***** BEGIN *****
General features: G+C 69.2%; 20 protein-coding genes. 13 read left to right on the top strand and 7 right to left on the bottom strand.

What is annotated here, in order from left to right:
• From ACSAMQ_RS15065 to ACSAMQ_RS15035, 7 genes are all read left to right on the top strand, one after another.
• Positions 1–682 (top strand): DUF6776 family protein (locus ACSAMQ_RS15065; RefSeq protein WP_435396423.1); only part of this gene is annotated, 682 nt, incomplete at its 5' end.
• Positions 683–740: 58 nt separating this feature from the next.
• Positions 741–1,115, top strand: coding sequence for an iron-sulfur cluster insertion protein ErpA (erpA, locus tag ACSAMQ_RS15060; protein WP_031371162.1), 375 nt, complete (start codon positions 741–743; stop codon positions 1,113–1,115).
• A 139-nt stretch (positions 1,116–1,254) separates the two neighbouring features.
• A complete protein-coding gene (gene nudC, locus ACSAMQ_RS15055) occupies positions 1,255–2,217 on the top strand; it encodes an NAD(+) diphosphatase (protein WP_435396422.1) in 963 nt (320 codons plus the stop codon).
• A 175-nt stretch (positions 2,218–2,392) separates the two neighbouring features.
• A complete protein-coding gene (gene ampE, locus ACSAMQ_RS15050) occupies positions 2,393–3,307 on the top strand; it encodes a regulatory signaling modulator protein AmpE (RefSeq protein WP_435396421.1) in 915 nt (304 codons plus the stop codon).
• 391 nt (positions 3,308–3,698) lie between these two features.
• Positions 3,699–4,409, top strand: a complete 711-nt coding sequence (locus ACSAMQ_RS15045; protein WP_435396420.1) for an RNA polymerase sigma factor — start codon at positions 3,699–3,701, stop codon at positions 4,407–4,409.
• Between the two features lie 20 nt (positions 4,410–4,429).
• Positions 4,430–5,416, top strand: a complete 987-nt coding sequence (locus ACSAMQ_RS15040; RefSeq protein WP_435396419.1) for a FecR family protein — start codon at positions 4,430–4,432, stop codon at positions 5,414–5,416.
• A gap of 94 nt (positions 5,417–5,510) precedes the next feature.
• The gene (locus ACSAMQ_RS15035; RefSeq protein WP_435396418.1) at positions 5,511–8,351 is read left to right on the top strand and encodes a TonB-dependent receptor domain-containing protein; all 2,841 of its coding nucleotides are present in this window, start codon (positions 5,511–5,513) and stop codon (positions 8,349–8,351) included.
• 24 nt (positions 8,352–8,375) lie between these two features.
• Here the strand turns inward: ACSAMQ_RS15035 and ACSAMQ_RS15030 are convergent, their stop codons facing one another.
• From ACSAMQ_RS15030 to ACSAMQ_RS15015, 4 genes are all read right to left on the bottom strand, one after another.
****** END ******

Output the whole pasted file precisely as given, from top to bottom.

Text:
General features: G+C 69.2%; 20 protein-coding genes. 13 read left to right on the top strand and 7 right to left on the bottom strand.

What is annotated here, in order from left to right:
• From ACSAMQ_RS15065 to ACSAMQ_RS15035, 7 genes are all read left to right on the top strand, one after another.
• Positions 1–682 (top strand): DUF6776 family protein (locus ACSAMQ_RS15065; RefSeq protein WP_435396423.1); only part of this gene is annotated, 682 nt, incomplete at its 5' end.
• Positions 683–740: 58 nt separating this feature from the next.
• Positions 741–1,115, top strand: coding sequence for an iron-sulfur cluster insertion protein ErpA (erpA, locus tag ACSAMQ_RS15060; protein WP_031371162.1), 375 nt, complete (start codon positions 741–743; stop codon positions 1,113–1,115).
• A 139-nt stretch (positions 1,116–1,254) separates the two neighbouring features.
• A complete protein-coding gene (gene nudC, locus ACSAMQ_RS15055) occupies positions 1,255–2,217 on the top strand; it encodes an NAD(+) diphosphatase (protein WP_435396422.1) in 963 nt (320 codons plus the stop codon).
• A 175-nt stretch (positions 2,218–2,392) separates the two neighbouring features.
• A complete protein-coding gene (gene ampE, locus ACSAMQ_RS15050) occupies positions 2,393–3,307 on the top strand; it encodes a regulatory signaling modulator protein AmpE (RefSeq protein WP_435396421.1) in 915 nt (304 codons plus the stop codon).
• 391 nt (positions 3,308–3,698) lie between these two features.
• Positions 3,699–4,409, top strand: a complete 711-nt coding sequence (locus ACSAMQ_RS15045; protein WP_435396420.1) for an RNA polymerase sigma factor — start codon at positions 3,699–3,701, stop codon at positions 4,407–4,409.
• Between the two features lie 20 nt (positions 4,410–4,429).
• Positions 4,430–5,416, top strand: a complete 987-nt coding sequence (locus ACSAMQ_RS15040; RefSeq protein WP_435396419.1) for a FecR family protein — start codon at positions 4,430–4,432, stop codon at positions 5,414–5,416.
• A gap of 94 nt (positions 5,417–5,510) precedes the next feature.
• The gene (locus ACSAMQ_RS15035; RefSeq protein WP_435396418.1) at positions 5,511–8,351 is read left to right on the top strand and encodes a TonB-dependent receptor domain-containing protein; all 2,841 of its coding nucleotides are present in this window, start codon (positions 5,511–5,513) and stop codon (positions 8,349–8,351) included.
• 24 nt (positions 8,352–8,375) lie between these two features.
• Here the strand turns inward: ACSAMQ_RS15035 and ACSAMQ_RS15030 are convergent, their stop codons facing one another.
• From ACSAMQ_RS15030 to ACSAMQ_RS15015, 4 genes are all read right to left on the bottom strand, one after another.